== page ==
Evolution of the human pygmy phenotype

George H. Perry, Nathaniel J. Dominy

Research output: Contribution to journalReview articlepeer-review

126 Scopus citations


Small human body size, or the 'pygmy' phenotype, is characteristic of certain African, Southeast Asian and South American populations. The convergent evolution of this phenotype, and its strong association with tropical rainforests, have motivated adaptive hypotheses that stress the advantages of small size for coping with food limitation, warm, humid conditions and dense forest undergrowth. Most recently, a life-history model has been used to suggest that the human pygmy phenotype is a consequence of early growth cessation that evolved to facilitate early reproductive onset amid conditions of high adult mortality. As we discuss here, these adaptive scenarios are not mutually exclusive and should be evaluated in consort. Findings from this area of research are expected to inform interpretations of diversity in the hominin fossil record, including the purported small-bodied species Homo floresiensis.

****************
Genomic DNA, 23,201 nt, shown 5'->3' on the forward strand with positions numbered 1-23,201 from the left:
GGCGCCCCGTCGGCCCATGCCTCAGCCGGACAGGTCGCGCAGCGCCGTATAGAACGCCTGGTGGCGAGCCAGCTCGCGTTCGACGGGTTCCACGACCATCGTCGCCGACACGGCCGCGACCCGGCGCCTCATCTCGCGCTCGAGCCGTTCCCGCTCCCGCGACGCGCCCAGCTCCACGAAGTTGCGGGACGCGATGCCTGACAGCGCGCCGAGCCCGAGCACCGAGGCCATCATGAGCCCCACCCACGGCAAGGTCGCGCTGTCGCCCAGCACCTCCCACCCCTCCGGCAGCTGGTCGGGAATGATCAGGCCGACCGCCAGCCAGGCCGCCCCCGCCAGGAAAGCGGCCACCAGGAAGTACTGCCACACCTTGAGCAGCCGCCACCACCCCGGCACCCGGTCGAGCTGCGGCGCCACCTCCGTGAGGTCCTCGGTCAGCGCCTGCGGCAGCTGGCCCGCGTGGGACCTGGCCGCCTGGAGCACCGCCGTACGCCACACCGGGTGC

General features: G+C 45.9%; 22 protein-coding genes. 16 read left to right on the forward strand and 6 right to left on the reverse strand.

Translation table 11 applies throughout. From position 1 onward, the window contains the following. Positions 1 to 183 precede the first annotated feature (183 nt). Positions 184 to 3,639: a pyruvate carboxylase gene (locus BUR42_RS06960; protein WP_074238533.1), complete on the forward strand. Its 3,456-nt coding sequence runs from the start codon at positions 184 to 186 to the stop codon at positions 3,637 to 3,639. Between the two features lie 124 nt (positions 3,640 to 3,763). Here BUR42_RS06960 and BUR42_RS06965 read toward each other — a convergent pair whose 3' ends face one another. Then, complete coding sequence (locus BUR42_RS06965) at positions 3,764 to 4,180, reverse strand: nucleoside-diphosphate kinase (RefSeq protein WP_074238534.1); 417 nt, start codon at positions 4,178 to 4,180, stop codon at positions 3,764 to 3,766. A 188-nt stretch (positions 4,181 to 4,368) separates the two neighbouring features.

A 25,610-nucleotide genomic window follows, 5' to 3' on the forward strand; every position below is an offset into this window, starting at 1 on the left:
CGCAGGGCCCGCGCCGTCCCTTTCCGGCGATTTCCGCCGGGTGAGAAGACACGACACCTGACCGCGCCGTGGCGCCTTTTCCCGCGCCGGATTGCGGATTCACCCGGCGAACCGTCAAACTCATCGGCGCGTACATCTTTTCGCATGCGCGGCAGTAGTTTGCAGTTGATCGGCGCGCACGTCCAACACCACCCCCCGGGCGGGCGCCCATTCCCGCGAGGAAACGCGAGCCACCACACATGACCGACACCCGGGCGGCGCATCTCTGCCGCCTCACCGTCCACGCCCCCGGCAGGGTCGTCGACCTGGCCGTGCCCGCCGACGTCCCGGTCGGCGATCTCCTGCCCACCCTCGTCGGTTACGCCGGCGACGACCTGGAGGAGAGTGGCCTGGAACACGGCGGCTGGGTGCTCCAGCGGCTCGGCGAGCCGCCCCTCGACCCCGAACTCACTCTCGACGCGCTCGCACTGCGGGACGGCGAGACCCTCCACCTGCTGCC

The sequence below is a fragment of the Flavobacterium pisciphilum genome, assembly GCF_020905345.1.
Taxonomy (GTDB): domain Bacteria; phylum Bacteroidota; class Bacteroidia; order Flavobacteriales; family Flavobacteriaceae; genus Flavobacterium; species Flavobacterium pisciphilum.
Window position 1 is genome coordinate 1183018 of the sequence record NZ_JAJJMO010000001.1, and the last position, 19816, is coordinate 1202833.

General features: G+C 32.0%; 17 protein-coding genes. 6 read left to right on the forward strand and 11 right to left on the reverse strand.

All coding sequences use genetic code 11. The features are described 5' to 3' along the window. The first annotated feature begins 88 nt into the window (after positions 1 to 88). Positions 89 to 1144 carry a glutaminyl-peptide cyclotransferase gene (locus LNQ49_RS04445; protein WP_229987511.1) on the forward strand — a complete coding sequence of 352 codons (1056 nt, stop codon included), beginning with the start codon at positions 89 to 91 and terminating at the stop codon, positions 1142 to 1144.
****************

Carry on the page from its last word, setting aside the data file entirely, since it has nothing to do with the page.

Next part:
Original languageEnglish (US)
Pages (from-to)218-225
Number of pages8
JournalTrends in Ecology and Evolution
Issue number4
StatePublished - Apr 2009

All Science Journal Classification (ASJC) codes

  • Ecology, Evolution, Behavior and Systematics


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